For example, when posting a job… how do we find the best candidates… we post a job… and sift through responders… but those aren’t necessarily the best candidates… they are the best candidates that saw the ad and applied. They in fact could be the most desperate. I have found in my career, that the best hires are often the ones not looking… so how do we find the absolute best candidate… we do a search of linked in… or we hire a head hunter… to do the search or sift through responses… but neither of these are really leveraging the power of the crowd…. the crowd knows more about me than a linked in profile or a head hunter interview could ever tell… how do we leverage that insight???

3. electric planes.

I own a flight school. There are just a few basic costs in running a flight school. Fuel, maintenance, labor (pilots) and insurance. If our training planes were like my Tesla S, we would dramatically reduce the cost of at least two of these and maybe three. first, flying an electric plane with similar technology to the model S would drastically reduce the cost of flying. about 1/3 of the cost is fuel. Second, electric motors are much more reliable and maintenance free relative to internal combustion. Finally, with the improved reliability, I bet you find that the cost of insurance would decline too.

4. what are the implications of a world of abundance?

I think we are coming on a time when a fundamental principle of economics might be overturned… that is the principle of endless needs and wants… could there be a time approaching when we are satiated? where the world has enough wealth to provide satiation to all living people? maybe the bar keeps going up… or maybe we reach an point of enlightenment, where we realize more doesn’t equal happier… and we no longer need any more. What if that happens on a grand scale… then what does the world look like? What are the implications?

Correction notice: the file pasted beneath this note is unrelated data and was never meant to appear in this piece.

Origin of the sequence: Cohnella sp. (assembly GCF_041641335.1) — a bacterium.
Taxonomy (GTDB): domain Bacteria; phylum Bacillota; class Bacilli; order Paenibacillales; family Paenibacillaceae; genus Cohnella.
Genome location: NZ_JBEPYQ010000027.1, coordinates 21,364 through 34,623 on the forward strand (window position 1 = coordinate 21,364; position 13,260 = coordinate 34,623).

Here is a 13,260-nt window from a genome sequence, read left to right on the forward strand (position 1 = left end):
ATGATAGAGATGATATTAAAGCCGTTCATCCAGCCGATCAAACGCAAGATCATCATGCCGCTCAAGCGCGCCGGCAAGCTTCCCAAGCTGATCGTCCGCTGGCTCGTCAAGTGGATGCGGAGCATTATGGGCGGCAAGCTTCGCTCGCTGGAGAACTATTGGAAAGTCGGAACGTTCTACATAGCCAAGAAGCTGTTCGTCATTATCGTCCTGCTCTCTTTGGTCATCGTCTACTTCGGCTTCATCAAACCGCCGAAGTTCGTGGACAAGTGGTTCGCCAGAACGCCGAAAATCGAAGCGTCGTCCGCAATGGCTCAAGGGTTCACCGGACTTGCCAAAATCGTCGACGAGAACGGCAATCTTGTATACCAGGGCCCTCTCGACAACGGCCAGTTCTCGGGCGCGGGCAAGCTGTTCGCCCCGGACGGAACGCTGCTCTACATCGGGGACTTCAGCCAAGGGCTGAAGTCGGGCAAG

When I was in Hawaii last year… they talked about the early days with the indigenous people prior to european settlers… and they would leave their shoes on the front porch when they went inside, so that anyone in the community could use them if they needed them… is that the world of abundance?

Owning things is only relevant when they are scarce… but if they are abundant, then they will be free to use for all. how do you protect them from being misused or wasted? is there a finite limit on anything? or will our ingenuity innovate abundance????

The only finite thing I see is life itself… the time we have on this planet… today… we have not yet figured out how to extend lifespans… will scarcity be redefined to the use of the time we have… and optimizing it. you have 80-100 years in this life if you are lucky… how will you use it? what do you want to experience? it seems as though time will be the new currency of economy…. when optimizing the use of your time, what is the objective function… money? wealth? happiness? social impact? how many lives you touched? how many people adored you?

And what happens when we figure out how to extend lifespans…. 50, 100 or infinitely… then what? will we have overcrowding or will we stop having kids or will we innovate our way back to abundance????